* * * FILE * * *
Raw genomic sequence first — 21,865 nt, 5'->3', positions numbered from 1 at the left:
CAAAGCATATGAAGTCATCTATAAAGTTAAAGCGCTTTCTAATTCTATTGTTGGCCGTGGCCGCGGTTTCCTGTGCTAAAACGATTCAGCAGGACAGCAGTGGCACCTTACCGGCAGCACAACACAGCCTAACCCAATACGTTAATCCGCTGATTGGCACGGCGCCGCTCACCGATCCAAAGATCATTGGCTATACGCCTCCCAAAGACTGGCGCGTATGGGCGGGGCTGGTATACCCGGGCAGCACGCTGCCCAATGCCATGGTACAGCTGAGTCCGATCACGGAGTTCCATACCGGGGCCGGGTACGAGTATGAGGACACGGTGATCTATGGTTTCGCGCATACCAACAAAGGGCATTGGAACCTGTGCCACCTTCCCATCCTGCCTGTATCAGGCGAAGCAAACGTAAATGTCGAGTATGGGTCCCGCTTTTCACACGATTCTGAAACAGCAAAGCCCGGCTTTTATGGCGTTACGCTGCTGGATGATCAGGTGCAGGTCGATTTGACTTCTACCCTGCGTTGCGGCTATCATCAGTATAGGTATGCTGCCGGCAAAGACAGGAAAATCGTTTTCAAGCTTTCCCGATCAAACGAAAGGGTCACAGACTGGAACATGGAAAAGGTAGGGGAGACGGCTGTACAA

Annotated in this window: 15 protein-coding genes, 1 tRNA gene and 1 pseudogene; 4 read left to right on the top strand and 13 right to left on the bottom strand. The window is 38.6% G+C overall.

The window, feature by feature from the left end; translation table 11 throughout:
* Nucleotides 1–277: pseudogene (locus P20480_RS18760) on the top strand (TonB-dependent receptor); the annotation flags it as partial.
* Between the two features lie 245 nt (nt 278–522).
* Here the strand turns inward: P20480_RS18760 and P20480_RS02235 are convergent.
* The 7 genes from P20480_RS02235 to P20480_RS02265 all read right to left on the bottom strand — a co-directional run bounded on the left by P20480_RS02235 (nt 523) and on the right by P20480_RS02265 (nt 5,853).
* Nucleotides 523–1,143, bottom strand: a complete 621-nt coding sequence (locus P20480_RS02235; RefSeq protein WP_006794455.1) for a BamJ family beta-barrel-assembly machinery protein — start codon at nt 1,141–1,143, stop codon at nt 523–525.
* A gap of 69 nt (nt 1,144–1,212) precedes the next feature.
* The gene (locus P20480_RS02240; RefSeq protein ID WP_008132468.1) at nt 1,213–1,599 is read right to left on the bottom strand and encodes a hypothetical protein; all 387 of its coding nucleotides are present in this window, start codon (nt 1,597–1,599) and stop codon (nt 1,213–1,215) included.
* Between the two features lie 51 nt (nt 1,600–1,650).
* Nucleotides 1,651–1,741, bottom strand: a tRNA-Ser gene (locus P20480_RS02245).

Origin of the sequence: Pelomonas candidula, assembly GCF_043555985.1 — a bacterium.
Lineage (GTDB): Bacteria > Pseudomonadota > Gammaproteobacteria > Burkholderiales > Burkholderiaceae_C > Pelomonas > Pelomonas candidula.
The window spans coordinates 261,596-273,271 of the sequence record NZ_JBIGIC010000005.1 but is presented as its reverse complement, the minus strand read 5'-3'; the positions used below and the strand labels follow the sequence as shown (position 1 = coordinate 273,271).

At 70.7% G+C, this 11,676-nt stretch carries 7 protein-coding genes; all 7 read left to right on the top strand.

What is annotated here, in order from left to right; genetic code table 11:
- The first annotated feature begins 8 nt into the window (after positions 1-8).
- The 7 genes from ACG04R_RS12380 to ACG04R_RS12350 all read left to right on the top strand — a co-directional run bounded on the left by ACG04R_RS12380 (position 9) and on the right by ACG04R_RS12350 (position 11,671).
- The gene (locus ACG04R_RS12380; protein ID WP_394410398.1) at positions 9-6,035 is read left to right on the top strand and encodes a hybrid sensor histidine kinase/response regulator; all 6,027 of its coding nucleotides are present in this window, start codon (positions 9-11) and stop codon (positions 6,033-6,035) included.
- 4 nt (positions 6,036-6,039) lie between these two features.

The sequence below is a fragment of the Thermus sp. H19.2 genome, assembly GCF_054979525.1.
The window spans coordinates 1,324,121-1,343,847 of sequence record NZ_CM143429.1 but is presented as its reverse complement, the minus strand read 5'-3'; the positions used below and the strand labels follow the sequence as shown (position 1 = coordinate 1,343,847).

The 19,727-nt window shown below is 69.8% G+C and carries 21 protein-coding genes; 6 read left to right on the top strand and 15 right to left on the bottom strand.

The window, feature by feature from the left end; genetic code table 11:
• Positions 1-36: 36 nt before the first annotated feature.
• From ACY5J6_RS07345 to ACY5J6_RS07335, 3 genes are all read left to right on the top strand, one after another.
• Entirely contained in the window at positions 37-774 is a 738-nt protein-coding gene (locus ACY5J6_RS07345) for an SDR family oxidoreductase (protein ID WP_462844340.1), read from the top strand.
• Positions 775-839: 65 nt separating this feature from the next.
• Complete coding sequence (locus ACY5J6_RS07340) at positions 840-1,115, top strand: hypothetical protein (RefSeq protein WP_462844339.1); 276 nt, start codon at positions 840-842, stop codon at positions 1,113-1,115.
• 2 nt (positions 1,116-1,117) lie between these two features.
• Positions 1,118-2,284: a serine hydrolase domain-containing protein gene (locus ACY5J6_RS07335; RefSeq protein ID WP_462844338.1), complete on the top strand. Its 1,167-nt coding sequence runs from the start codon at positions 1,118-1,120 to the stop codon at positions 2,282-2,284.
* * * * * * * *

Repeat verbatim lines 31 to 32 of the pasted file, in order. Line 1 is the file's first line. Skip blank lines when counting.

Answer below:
• Complete coding sequence (locus ACY5J6_RS07340) at positions 840-1,115, top strand: hypothetical protein (RefSeq protein WP_462844339.1); 276 nt, start codon at positions 840-842, stop codon at positions 1,113-1,115.
• 2 nt (positions 1,116-1,117) lie between these two features.